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Sticking Points: How to Get 4 Generations Working Together in the 12 Places They Come Apart by Haydn Shaw
Each year Conflict Resolution Month in Colorado selects a book as recommended reading for the community at large, with the goal to spread information and encourage conversation on ways to resolve conflicts at all levels of society. Although this book focuses on issues that arise in the workplace, it quickly becomes apparent that the sticking points Shaw identifies also appear in a variety of settings including home, school, neighborhood, congregation, or civic group. Sticking Points is a timely work as there are currently four generations in the workforce – retiring Traditionalists to the as-yet-unnamed post-Millennial generation. Families already consist of up to five living generations. Shaw uses “ghost stories” of each generation, pivotal events that shaped each generation’s perspectives, to build a foundation of shared understanding between generations. Shaw presents a five-step process to transform sticking points into places of renewed unity. Sticking Points provides better understanding of generational differences, and teaches ways to improve communication and build stronger relationships.
The Guiding Question: How do we develop shared understanding, respect, and appreciation of each generation’s views, and how do we use that shared understanding to improve our relationships at work, home, and in the community?
For Individuals: Shaw’s examination of the events that shaped each generation’s perspectives encourages the reader to question their assumptions about generational stereotypes and apply this new-found understanding to relationships with members of different generations in any setting. What are your assumptions about Traditionalists, Boomers, Gen Xers, and Millennials? What do you think others assume about you and your generation? Do you fit the typical description? What helps you feel understood by those of other generations?
For Families: The five-step process Shaw describes in Chapter 3 will prove useful for untangling family conflicts rooted in generational differences, particularly in the multi-generational households that are becoming more prevalent in the United States. What are the “ghost stories” that form your perspectives? What are the values of family members? Are they based on experiences from certain times in history? What are “old” or “new” expectations in your family?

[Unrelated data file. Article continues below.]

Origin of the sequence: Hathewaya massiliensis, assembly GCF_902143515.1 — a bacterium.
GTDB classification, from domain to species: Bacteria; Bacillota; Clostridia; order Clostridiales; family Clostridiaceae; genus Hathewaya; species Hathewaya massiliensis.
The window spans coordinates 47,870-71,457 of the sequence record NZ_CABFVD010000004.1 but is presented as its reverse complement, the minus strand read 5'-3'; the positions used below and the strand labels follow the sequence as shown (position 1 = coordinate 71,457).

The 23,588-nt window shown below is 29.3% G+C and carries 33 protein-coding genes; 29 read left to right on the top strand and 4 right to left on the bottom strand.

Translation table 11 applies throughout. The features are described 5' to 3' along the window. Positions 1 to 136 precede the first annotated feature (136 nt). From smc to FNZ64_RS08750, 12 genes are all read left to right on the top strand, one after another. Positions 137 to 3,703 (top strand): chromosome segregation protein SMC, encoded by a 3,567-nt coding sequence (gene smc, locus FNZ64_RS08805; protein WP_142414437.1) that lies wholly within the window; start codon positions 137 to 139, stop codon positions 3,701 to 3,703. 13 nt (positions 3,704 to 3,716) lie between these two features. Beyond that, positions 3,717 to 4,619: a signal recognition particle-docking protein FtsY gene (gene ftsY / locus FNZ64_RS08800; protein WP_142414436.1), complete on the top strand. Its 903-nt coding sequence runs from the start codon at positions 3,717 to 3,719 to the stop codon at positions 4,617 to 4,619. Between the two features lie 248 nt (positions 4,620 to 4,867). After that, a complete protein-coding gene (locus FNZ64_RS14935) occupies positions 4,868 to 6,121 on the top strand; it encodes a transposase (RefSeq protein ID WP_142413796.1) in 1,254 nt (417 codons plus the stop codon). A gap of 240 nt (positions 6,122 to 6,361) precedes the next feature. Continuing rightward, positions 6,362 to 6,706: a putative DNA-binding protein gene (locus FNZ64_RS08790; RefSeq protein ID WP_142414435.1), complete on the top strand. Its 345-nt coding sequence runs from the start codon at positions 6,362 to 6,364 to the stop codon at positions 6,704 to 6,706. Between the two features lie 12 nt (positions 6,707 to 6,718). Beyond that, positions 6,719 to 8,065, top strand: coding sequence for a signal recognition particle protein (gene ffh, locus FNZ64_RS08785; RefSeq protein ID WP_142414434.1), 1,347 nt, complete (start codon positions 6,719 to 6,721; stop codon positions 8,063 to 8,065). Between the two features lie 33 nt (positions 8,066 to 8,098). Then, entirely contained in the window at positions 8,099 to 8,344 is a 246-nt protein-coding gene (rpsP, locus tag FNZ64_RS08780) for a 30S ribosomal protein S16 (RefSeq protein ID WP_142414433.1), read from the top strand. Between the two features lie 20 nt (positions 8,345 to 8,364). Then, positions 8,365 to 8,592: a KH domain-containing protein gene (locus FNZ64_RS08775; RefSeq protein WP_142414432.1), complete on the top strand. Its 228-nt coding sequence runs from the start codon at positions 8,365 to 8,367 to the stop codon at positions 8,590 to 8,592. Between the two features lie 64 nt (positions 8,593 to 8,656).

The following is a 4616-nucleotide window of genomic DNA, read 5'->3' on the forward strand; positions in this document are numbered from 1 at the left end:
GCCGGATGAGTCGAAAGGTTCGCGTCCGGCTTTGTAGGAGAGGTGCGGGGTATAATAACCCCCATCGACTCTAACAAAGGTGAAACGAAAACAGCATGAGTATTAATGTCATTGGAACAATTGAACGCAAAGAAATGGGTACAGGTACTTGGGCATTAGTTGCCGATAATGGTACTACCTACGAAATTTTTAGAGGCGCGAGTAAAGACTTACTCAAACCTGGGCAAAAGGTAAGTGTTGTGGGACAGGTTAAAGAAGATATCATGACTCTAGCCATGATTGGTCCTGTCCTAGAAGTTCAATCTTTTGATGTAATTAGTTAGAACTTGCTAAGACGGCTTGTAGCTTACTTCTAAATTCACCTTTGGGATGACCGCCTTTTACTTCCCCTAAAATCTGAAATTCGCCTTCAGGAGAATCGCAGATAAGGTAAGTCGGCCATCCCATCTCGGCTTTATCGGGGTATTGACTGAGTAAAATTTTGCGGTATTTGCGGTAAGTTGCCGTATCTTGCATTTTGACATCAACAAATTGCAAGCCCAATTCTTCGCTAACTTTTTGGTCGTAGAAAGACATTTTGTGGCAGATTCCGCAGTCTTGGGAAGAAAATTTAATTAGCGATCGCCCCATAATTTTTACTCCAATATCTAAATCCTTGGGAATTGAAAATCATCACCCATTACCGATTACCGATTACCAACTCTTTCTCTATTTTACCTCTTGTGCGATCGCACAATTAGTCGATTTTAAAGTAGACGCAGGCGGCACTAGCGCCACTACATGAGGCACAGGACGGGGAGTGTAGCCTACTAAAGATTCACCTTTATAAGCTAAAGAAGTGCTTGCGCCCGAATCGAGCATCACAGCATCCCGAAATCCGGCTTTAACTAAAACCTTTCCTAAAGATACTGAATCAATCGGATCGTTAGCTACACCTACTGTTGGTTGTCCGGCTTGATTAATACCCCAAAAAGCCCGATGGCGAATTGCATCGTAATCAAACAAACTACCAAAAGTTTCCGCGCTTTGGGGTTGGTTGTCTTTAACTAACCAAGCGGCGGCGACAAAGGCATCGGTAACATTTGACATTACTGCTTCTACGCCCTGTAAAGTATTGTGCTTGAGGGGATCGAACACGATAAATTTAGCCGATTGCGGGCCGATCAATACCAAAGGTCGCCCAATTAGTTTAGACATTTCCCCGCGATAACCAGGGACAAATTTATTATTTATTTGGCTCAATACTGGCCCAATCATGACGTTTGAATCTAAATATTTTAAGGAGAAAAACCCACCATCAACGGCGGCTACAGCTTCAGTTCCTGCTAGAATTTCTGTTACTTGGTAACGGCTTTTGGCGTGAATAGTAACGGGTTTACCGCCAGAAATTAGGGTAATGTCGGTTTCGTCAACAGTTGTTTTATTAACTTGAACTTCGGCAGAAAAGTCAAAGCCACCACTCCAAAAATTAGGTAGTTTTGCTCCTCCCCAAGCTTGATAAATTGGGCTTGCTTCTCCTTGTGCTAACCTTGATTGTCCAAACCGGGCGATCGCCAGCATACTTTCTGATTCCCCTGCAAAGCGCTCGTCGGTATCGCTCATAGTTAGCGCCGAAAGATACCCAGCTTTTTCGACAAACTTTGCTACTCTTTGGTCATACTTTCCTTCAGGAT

For Workplaces: Shaw writes “If we are going to get through this next decade, we have to understand that we are natives to only one generation and immigrants to the other three.” (p. 18) Workplaces devote significant resources to enhancing cultural diversity, yet many workplaces cling to outdated norms, policies, and processes because “that’s the way it’s done here.” Do you experience outdated policies or norms at your workplace? Are there inappropriate behaviors that diminish the productive atmosphere for employees and customers of varying ages? How can you agree on corporate norms based on differing generation-based values?
For Communities: The nature of community changes with each successive generation. Communities – neighborhood, civic group, faith-based groups – that wish to remain viable for the long term must find ways to connect with members of all generations. What makes community members feel isolated and unimportant? Is understanding and inclusion a concern of the group and/or are individuals responsible for their own choices? What are ways to find out about opinions and needs of individuals so your community can keep members of all ages engaged and ensure they feel valued?
This Reader’s Guide was prepared by Mitzi Hicks, MPA, Grants & Contracts Administrator for The Conflict Center.Read More
The Conflict Center is delighted to announce that our Board President, Michael Hoops, has received the 9 Teachers Who Care award for his work with students at Eagle Crest High School. Mike makes a tremendous impact on his students by not just teaching science, which he has done for 18 years, but also by caring about his students and the problems they face in their lives, and by helping them develop the skills and strength to deal with personal issues that can present barriers to learning.
“Sometimes it’s all about the academics and the pressure with testing, all that stuff. I think sometimes the human side of students’ stories doesn’t get heard. They want that; they want to be heard. I hope I do that with my kiddos,” Hoops says.
Click here to view the video from Channel 9 News.
There is also a story and interview in the Front Porch neighborhood newsletter.
Congratulations Mike!!!Read More
The Conflict Center will offer a series of three Restorative Justice workshops this summer, starting with Restorative Principles I on June 5.
This workshop teaches the fundamental theory of Restorative Justice, a value–based approach that includes communication, reparation, reintegration, healing, responsibility and most of all respect. The process gives the victim a voice and the opportunity for reparation and healing, being able to ask questions to the wrongdoer in a guided and safe environment. It also provides the possibility for the wrongdoer to take responsibility for his/her acts and be part of the decision making to repair the harm in a constructive way.
This workshop will be held on June 5, 2015 from 8:30am – 4:30pm at The Conflict Center, 4140 Tejon Street in Denver. Fee for this workshop is $99.00 until June 1, and after that date increases to $120.00. For more information or to register, call 303-433-4983 or visit www.conflictcenter.org
Watch your e-mail for information on additional RJ workshops:
Restorative Principles II: July 1, 2015
Restorative Principles III: July 31, 2015